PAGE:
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Analyzing Jonathan Martin As A Left Tackle
By on April 7, 2013 at 11:19 am

MartinThe Dolphins depth chart is coming into focus a bit as the late free agency period bleeds into the lead up to this month’s draft.

The offensive line picture remains murky, however, as the team shuffles things around heading into the 2013 season.

Newly signed guard Lance Louis, if he can come back from an ACL tear, may push John Jerry for playing time; Jerry could, potentially, play outside; Nate Garner and Will Yeatman will have to-be-determined roles; most importantly, though, will be Jonathan Martin‘s expected transition to left tackle.

Joe Philbin wouldn’t commit to Martin at left tackle last month at the NFL owners meetings — the roster could be different by the time practices start, he said — but, after a four-game dry run, Martin is certainly the most likely candidate currently on the roster.

Former Dolphins Pro Bowl guard and current Finsiders analyst Keith Sims thinks Martin’s NFL home is on the left side.

“I like Jonathan Martin as a long-term answer at left tackle, seeing him play last year all 16 games, started 12, I believe, at right and four at left tackle,” Sims said. “He was much more comfortable. Things came so much more naturally, it was fluid for him. He worked hard last year to be a right tackle and he was a decent right tackle. I think his body type and his athleticism is more geared to be that left tackle.”

During his rookie season, Martin was as advertised, an athletic, intelligent player that adjusted nicely to playing, perhaps, slightly out of position on the right side of the Dolphins’ offensive line. He was a left tackle at Stanford, protecting Andrew Luck‘s blindside, though he was projected as a candidate to play either spot during last year’s pre-draft process.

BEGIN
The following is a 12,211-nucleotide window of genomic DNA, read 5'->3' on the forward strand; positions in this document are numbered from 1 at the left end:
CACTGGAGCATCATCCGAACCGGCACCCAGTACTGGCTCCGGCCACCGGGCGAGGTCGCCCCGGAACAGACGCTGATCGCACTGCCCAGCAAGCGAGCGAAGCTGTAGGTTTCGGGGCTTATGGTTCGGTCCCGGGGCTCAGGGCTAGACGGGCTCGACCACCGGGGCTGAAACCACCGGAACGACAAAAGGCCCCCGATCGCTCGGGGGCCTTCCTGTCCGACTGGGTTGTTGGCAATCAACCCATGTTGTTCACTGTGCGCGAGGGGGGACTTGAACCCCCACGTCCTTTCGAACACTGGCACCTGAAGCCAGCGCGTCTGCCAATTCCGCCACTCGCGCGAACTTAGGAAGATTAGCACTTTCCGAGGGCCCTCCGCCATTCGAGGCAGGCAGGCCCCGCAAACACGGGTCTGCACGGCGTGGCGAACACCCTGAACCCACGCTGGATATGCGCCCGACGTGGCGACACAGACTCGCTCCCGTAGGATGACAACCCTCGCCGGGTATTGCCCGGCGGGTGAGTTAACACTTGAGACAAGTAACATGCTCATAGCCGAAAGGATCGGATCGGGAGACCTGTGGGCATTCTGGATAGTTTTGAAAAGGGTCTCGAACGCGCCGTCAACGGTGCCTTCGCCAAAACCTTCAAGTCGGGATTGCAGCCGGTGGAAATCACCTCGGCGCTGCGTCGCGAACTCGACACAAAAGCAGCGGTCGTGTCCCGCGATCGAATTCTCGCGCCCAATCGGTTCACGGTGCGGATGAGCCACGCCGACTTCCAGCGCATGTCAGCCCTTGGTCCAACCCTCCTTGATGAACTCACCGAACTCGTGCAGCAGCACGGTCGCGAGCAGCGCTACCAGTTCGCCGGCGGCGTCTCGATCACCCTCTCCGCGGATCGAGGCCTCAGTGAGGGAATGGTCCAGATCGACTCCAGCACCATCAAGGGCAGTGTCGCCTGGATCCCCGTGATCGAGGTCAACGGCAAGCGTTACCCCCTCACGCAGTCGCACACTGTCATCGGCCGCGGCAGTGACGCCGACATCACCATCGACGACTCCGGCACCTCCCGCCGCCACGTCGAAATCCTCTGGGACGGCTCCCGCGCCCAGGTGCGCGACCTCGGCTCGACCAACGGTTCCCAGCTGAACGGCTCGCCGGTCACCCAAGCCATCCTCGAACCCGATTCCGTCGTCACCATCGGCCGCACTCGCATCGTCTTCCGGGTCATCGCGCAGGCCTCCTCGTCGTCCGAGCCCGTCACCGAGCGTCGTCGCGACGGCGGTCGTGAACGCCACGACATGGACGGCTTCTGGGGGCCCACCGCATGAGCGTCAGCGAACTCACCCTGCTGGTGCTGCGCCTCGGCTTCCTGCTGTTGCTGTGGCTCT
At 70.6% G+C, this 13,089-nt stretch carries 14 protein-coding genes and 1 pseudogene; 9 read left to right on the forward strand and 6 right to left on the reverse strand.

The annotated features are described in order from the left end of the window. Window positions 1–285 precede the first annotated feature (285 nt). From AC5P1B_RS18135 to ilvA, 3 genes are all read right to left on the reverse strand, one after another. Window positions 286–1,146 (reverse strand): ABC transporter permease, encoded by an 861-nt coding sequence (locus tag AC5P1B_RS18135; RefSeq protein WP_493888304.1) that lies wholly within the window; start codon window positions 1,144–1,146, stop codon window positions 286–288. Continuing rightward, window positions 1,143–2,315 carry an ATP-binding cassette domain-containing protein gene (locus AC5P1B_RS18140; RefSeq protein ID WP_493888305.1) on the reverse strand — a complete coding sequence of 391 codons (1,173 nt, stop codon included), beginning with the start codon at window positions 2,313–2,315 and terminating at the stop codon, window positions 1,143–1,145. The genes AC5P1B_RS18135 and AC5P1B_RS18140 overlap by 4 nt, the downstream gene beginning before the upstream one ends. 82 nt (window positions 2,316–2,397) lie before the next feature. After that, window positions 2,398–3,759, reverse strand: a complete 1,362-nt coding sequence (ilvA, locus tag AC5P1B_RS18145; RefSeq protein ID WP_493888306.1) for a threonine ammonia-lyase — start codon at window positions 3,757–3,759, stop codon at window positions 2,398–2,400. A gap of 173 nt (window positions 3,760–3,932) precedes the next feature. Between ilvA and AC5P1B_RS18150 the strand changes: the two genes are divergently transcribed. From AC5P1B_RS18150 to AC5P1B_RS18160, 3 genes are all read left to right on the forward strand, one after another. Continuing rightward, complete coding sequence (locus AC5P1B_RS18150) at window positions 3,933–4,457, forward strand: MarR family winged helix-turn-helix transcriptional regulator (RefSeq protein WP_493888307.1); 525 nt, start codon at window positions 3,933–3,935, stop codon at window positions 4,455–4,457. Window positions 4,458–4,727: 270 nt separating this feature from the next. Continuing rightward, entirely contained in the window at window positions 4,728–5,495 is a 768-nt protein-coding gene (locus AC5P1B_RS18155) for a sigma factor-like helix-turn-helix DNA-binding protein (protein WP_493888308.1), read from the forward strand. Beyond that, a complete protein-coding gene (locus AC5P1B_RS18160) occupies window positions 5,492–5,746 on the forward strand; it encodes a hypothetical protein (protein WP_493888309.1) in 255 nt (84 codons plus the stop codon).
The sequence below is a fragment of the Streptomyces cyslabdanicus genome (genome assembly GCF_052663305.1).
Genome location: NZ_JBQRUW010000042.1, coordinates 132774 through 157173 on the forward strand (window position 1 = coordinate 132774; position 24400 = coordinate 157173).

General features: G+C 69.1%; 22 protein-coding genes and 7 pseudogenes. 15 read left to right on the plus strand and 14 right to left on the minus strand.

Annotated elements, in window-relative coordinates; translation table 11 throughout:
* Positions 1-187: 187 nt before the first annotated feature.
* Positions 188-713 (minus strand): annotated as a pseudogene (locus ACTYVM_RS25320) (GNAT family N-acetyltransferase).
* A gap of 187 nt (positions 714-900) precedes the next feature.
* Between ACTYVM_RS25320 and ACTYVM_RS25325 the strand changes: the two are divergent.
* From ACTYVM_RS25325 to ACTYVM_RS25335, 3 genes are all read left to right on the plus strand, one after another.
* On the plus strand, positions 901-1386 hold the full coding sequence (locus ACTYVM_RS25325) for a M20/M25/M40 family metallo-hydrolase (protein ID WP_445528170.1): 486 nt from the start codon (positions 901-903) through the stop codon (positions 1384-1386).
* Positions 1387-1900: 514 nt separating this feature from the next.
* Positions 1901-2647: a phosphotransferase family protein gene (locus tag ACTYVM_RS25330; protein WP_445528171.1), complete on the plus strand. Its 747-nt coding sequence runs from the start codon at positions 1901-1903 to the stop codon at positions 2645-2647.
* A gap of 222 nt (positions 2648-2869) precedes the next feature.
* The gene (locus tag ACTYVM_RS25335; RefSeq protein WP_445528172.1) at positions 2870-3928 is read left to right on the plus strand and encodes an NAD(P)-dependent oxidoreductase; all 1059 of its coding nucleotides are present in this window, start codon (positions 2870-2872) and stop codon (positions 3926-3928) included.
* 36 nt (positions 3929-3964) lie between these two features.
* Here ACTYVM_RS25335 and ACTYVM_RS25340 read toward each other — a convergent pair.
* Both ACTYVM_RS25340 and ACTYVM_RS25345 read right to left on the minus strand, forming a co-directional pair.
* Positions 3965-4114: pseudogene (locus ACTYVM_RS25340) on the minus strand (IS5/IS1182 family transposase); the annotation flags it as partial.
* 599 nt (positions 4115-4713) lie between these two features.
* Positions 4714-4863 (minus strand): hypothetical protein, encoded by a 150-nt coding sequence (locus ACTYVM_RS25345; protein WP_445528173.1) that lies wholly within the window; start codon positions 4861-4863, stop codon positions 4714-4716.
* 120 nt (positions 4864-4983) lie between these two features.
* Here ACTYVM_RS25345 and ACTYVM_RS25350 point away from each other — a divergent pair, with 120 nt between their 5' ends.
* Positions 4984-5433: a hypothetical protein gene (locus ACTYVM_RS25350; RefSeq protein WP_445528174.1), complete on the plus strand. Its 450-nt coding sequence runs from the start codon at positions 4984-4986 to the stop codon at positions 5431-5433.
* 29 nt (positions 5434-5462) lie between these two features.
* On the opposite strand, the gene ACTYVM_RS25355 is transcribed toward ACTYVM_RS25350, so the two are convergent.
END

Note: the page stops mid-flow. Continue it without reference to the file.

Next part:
So, with Jake Long injuring his triceps late in the 2012 season, Martin got a shot to swing back over to the left side, starting the final four games at left tackle. Some will likely go as far as saying it was a job interview, especially with the eventual departure of Long. Regardless, Martin entered the offseason looking to bulk up a bit. Asked what we was looking to work on during his “exit interview” with The Finsiders, a day after the team’s season-ending 28-0 loss in New England, Martin’s response was quick and direct: get stronger.

Sims agrees, but not at the expense of losing a step.

“Does he need to get stronger? Absolutely,” Sims said. “But he was definitely more fluid in his pass sets on the left side. His frame and his athleticism bode well in what the Dolphins want to do in the zone-blocking scheme. You don’t have to be the big, hulking guy. You’ve got to have good feet and be able to move and get to the second level, and Jonathan Martin can do that from the left side.”

In the months to come Joe Philbin — a former offensive line coach, most recently with Green Bay — and offensive line coach Jim Turner will work to find the right five-man combo. Position notwithstanding, Philbin says that Martin’s strength isn’t a big concern, though he wouldn’t be opposed to the second-year tackle adding some muscle.

“I think he’s strong enough, but, our hope too is that, because of his age, there’s still room for further growth and development,” Philbin said. “I think he’s demonstrated, there’s enough film clips of him doing it right, doing it well, doing it consistently that you think he has enough strength.”

More offensive line talk with NFL Network’s Shaun O’Hara

Please Note:
The opinions, analysis and/or speculation expressed by The Finsiders Blog represent those of individual writers, and unless quoted or clearly labeled as such, do not represent the opinions, policies or desires of the Miami Dolphins organization, front office, coaches and executives. Writers' views are formulated independently from any inside information and/or conversation with Dolphins officials, including the coaches and scouts, unless otherwise noted.

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